Europe is plagued by very large imbalances, where Germany exports to other countries in the EU and runs a current account surplus and other countries are net importers and have deficits. This needs to be corrected, but none of the countries are willing to make adjustments. The reduced interest rates after joining the EU provided economies such as Greece, Italy and Spain to borrow indiscriminately and increase consumption and government expenditures. A number of countries will not be able to get out from under their pile of debt without defaulting in some form.
UK, with its heavy reliance on the financial sector was badly hit in the crisis. They have had to step in and nationalize a number of banks. They have however started moving in the right direction as the government pulls back fiscal stimulus, and the Bank of England running a massive QE program. This has resulted in higher than average inflation, and will reduce the debt burden for individuals and businesses.
Japan’s huge deficits have been funded internally through the large savings of individuals. This is now coming to an end with the population aging and drawing down their assets. With this, Japan will have to look elsewhere for its funding requirements, which means a rise in interest rates and a major debt and currency crisis.
Australia has had a huge real estate run up with no significant reduction in prices during the crisis. This has left it quite vulnerable. Their economy has been supported by the ties to China’s commodity imports. However, as China looks to cool down its economy, it could have significant impact on Australia.
For emerging markets, the flood of liquidity will prove difficult to handle, as the excess liquidity looks for returns globally. This will lead to significant bubbles in asset markets in these economies if the governments do not look to restrict such inflows in some manner. Also, as everyone looks to devalue their currencies, the developing economies with currency pegs will be under immense pressure to let their currencies rise or accumulate huge amounts pf foreign exchange reserves.
The second section redeemed the book for me, and I would have been happy to have that as a separate book. I give this book, four stars for its clear and simple explanations of all the issues facing the world economy today. I deducted the one star for the extended economics ‘tutorial’ at the start of the book. ...more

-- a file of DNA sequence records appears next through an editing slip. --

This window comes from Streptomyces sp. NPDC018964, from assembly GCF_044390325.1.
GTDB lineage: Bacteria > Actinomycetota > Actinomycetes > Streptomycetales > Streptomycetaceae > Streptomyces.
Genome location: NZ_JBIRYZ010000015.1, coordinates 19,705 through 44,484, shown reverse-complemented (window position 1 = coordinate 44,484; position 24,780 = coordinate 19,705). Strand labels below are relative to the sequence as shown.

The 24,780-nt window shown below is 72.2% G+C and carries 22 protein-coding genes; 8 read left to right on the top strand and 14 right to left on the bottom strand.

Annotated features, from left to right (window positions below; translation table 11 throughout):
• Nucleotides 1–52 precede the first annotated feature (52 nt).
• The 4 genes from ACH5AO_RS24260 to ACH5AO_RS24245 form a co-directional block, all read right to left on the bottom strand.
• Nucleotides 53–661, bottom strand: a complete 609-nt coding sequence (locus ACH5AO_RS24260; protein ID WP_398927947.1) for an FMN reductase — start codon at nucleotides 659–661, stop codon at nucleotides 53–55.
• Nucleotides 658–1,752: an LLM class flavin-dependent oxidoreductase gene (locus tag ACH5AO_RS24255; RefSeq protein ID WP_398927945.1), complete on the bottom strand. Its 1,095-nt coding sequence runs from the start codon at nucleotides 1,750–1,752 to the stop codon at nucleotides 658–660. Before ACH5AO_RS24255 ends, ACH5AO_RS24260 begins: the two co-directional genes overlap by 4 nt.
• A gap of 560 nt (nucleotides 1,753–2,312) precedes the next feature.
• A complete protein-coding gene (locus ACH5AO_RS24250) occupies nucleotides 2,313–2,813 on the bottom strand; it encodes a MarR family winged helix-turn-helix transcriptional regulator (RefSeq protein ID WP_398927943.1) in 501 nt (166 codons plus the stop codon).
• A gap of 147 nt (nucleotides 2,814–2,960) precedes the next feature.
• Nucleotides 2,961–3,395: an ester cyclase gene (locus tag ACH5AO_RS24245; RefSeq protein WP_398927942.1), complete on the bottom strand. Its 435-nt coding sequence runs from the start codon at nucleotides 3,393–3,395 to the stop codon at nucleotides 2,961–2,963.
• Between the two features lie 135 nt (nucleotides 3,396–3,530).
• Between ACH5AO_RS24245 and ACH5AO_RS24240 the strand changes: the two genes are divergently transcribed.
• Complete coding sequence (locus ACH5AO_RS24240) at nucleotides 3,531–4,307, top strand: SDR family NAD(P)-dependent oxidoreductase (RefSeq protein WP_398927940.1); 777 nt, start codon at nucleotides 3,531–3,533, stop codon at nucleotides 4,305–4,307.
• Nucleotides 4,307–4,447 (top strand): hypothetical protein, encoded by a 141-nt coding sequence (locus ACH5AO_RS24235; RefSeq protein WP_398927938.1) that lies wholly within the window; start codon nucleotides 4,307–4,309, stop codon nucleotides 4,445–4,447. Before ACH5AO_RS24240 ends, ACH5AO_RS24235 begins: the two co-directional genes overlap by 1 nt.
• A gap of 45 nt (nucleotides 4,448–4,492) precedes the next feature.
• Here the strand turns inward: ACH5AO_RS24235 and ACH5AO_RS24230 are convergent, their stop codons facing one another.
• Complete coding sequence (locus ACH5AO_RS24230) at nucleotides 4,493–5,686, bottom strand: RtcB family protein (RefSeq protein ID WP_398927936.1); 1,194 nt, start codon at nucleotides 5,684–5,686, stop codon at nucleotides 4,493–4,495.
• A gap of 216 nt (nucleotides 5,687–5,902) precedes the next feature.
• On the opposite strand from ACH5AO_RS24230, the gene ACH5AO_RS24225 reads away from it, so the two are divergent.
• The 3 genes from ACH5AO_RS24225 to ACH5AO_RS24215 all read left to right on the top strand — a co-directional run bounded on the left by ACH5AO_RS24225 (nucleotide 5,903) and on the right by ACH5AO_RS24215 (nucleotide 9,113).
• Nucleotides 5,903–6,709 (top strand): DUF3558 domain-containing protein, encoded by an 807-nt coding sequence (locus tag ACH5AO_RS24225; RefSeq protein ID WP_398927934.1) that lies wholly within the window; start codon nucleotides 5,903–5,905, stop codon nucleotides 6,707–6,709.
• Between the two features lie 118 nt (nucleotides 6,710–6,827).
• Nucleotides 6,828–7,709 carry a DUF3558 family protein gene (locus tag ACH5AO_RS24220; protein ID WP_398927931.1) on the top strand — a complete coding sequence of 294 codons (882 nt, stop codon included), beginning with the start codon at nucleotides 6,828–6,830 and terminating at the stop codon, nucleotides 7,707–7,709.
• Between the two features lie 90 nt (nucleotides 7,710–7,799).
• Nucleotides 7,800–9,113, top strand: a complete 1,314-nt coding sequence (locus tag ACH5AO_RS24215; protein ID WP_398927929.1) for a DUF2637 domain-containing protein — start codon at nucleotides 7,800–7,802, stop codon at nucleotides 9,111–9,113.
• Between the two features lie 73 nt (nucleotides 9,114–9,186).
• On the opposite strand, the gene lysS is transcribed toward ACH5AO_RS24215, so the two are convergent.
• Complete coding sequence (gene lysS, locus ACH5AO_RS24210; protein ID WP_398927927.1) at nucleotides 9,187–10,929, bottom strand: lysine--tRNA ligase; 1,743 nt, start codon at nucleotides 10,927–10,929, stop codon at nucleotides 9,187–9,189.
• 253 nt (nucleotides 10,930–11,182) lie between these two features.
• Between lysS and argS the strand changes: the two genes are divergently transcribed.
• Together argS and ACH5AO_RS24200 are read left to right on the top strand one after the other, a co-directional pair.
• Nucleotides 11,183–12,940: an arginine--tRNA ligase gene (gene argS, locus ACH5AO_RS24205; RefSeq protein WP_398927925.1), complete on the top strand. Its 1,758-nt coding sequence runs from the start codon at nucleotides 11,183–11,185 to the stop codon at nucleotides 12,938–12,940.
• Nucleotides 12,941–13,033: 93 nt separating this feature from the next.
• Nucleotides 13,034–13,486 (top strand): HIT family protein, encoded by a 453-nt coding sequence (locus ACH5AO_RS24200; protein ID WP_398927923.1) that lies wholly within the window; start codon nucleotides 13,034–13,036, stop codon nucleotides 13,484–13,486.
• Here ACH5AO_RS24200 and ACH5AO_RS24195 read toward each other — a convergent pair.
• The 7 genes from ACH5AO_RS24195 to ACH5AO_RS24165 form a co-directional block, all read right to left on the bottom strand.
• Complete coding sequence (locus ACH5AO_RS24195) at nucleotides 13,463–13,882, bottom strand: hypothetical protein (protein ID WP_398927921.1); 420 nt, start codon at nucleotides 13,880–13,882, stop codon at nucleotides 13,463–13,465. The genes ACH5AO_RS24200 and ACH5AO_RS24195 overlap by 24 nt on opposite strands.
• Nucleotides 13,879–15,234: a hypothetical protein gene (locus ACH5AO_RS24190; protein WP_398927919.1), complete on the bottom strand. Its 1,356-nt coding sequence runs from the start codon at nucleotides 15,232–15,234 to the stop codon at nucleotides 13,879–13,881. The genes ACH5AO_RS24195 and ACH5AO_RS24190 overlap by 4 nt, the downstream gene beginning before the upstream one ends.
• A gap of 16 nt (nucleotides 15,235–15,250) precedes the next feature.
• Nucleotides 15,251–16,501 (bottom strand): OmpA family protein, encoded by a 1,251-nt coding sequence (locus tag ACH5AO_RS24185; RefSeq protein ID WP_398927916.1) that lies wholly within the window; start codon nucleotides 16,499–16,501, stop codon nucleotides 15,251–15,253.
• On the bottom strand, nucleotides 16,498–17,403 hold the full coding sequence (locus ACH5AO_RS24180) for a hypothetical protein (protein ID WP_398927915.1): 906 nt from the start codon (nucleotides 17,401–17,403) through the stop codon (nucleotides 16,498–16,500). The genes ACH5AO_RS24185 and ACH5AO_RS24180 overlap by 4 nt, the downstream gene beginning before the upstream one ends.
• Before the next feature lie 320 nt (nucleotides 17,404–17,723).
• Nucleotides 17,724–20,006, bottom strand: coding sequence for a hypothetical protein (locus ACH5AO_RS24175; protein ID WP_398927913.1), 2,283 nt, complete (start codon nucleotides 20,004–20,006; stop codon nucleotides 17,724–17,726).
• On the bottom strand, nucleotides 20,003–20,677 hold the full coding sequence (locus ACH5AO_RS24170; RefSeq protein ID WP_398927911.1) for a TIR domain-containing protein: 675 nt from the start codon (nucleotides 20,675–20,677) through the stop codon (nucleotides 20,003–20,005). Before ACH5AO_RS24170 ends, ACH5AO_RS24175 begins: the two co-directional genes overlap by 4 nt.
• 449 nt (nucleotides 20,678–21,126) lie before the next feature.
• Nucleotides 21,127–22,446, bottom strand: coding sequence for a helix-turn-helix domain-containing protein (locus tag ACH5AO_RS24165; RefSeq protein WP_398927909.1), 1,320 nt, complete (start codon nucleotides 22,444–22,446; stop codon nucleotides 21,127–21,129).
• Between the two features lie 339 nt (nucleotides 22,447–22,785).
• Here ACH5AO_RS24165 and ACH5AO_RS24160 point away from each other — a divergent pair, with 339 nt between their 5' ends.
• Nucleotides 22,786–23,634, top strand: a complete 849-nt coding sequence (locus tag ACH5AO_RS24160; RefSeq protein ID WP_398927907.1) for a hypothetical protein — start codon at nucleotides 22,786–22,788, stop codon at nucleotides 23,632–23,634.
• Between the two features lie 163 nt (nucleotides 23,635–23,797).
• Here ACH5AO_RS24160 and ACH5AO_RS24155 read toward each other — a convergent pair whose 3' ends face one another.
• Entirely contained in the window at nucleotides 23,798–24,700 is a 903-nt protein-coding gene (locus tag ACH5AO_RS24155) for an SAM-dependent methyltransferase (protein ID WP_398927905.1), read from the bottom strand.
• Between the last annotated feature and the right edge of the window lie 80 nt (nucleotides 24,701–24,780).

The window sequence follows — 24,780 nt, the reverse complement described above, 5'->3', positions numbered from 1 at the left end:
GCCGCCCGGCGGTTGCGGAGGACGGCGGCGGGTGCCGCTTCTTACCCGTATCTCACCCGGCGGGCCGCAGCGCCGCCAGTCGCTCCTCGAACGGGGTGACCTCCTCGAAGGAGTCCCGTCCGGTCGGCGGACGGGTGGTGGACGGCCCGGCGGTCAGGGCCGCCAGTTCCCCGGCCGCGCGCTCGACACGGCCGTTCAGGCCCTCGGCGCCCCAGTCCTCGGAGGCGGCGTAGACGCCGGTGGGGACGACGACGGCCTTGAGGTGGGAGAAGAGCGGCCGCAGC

Alan Greenspan, as the head of the Federal Reserve, has been in an enviable position to witness the economic movements of the USA and the rest of the world.
The book is divided into two parts, the first one is a chronological biography, and the second one is his views on the challenges facing the USA and the rest of the world.
I was a bit disappointed with the publishing date of the book (it was published in 2007), as it was before the big global recession. I would have loved to read his views on the downturn, its causes, and his defence against the role he played in creating it, as a number of people have insinuated. Also a result of having been published earlier, there are a number of views he expresses, with which I now do not agree. He might have changed his views, had he witnessed the huge problems created in the USA.
Some of the views and beliefs expressed in the book with which I disagree include: 1. The current account deficit of the USA may not matter much. 2. Hedge funds should not be regulated as they play an important role in stabilizing markets. 3. Banks can regulate themselves much better than regulators can. 4. Bank employees care for the shareholders, and so limit risk taking. 5. Credit derivatives and mortgage backed securities make markets more efficient and better. 6. Belief that regulation should restricted as much as possible. 7. Belief that bubbles should not be popped. 8. Belief that taking out home-equity loans was beneficial to the economy, and ignoring the risk of defaults. 9. His endorsement for CDS as a way to redistribute risk, but ignoring their use as speculative instruments. 10. Ignoring the risk of increased inter-linkages of financial institutions.
Overall, the biographical section is very interesting, as it provides an insider view on the politics and policy-making of various US governments.
The second section is a bit more general, where he outlines the problems, but refrains from clearly outlining workable solutions which could be implemented in order to overcome these problems.
I found this book to be a quick read, and would recommend it to anyone interested in understanding the workings of the federal reserve and the US government from a practical viewpoint. ...more